Robert Parker’s Wine Advocate awards Mirabeau 89!

Robert Parker is undoubtedly the single most influential wine critic on the planet. His wine ratings on a 100-point scale and his newsletter The Wine Advocate, with his particular stylistic preferences and note-taking vocabulary, have become influential in global wine buying and particularly in the US.

The Financial Times described his as “the world’s most prized palate” and The Wall Street Journal has described him as being “widely regarded as the world’s most powerful wine critic”. Max Lalondrelle, fine wine buying director for Berry Bros & Rudd says: “Nobody sells wine like Robert Parker. If he turns around and says 2012 is the worst vintage I’ve tasted, nobody will buy it, but if he says it’s the best, everybody will.”

Here is the tasting note and score for Mirabeau Rosé 2012

Mirabeau 2012 is a classic Provencal rosé that offers up loads of juicy strawberry, mint and hints of herbs as well as a medium-bodied, supple and downright gulpable profile on the palate. Upfront and fruit-driven, with juicy acidity, it’s a crowd pleaser meant for a hot summer day and warrants a multi-bottle purchase. 89 Points.

Article by Jeb Dunnuck  for Robert Parker’s ‘The Wine Advocate’.

‘Tis the season, as they say, and now (or the past month or two actually) is when you need to be stocking up on the new 2012 rosés before they disappear from retailer shelves. While rosé is not something I think of as highly vintage dependent, the latest crop of 2012s are certainly solid across the board and have good fruit and crisp acidities.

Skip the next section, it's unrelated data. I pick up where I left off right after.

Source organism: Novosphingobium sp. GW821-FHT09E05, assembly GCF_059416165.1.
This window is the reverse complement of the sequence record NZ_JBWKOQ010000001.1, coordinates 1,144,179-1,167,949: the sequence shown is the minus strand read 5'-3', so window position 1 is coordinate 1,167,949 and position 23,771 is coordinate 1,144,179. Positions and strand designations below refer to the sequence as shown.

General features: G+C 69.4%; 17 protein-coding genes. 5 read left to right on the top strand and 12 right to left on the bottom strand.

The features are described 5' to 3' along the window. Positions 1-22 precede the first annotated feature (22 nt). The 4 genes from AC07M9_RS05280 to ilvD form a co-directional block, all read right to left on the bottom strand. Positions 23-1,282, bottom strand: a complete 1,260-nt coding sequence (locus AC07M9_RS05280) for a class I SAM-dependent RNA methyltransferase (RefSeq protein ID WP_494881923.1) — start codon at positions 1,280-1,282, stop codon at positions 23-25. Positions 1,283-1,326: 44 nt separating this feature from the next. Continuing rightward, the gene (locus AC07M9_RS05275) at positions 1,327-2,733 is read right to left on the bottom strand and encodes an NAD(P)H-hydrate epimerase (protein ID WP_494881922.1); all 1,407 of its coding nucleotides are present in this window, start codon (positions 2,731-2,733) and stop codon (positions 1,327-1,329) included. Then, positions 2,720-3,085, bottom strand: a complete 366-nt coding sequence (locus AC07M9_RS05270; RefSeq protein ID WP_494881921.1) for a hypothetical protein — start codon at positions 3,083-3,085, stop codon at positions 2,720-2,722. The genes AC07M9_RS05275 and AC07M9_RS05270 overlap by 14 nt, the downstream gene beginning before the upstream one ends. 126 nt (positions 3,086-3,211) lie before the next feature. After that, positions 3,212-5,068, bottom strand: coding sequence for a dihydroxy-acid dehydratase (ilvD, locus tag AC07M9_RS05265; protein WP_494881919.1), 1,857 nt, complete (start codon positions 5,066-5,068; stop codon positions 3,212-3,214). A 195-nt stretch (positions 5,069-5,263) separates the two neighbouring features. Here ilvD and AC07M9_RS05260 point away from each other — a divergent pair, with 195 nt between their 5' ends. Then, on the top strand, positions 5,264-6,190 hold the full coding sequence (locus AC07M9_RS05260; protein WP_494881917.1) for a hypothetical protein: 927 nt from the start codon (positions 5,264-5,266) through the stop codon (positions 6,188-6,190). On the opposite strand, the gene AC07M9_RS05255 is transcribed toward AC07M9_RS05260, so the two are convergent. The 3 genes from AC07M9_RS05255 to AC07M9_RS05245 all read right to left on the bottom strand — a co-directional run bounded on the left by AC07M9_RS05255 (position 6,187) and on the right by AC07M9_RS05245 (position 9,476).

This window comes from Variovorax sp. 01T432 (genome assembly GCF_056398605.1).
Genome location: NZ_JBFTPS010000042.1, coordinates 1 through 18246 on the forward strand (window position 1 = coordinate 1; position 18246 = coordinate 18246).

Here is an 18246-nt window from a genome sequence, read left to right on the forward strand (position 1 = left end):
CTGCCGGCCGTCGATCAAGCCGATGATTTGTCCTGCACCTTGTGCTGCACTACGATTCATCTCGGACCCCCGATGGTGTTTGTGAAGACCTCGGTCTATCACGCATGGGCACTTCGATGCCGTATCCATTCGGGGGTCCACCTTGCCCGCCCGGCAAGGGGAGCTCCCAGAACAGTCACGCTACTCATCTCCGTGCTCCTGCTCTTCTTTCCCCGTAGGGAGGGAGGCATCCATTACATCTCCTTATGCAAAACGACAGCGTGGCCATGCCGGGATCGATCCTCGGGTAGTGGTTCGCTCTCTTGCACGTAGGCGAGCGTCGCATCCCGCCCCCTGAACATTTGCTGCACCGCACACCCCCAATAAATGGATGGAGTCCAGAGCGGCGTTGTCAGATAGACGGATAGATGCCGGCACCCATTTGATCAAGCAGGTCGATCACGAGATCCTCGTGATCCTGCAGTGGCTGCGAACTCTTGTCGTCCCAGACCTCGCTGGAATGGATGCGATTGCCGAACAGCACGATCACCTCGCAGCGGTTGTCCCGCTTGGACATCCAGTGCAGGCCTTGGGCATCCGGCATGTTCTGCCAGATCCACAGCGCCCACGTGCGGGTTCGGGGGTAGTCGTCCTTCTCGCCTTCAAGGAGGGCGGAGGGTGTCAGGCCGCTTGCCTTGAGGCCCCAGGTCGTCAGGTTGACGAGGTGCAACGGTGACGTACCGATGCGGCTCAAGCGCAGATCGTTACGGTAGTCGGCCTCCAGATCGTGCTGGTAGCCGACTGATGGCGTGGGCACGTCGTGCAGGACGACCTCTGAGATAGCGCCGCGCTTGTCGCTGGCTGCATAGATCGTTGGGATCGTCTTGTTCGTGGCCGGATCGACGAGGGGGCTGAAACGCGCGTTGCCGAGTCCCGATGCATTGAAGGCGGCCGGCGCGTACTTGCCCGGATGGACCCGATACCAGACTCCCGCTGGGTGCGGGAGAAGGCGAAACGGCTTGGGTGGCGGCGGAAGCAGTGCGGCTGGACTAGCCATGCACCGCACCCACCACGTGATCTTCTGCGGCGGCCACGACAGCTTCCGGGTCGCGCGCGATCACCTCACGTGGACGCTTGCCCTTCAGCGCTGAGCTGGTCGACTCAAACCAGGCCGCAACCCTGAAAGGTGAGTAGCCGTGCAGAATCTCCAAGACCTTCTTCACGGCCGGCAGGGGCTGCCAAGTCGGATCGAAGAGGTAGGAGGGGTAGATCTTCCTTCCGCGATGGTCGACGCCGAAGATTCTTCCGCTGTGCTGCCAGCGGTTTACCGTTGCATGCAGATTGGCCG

When looking at which rosés to drink, I generally break rosé up into two classifications: Provencal and Tavel. Provencal rosés are, generally speaking, lighter in color — sometimes even verging on salmon as opposed to pink – and are mostly light in body, with bright acidity and more mineral, orange rind and melon-styled aromatics. In my mind, this style is perfect for quaffing on hot summer days, yet can also work nicely to start a meal or to pair with tapas or light appetizers. Tavel-styled rosés in comparison, as well as a number of (not all) rosés made in California via the saignée method, are richer, fuller wines that can vary from light pink/raspberry in color to full on ruby. They can offer more fruit driven bouquets, additional texture and yet stay crisp and refreshing. There are no hard rules, but I generally pair this style with food, and they can even fill in for a Pinot Noir in some cases. There’s no right or wrong and both styles can be superb. There’s also a wealth of bottlings that span the spectrum. Given that the top releases disappear quickly from retail shelves, it’s best to stock up early with a selection of different styles. This gives you the greatest selection at wine shops and allows you to choose which style you want to drink at any given time over the summer. It also allows you open bottles without any guilt that it’s the last one.

While some rosés can certainly age, I’m a firm believer that these are best consumed in their first year; that means, as a general rule, you should only be buying 2012s at this point. Certainly, top Tavels, Bandols (not reviewed here) and richer styled efforts can drink beautifully for 2-3 years, but nevertheless, they never last that long at my house

Happy hunting and happy quaffing.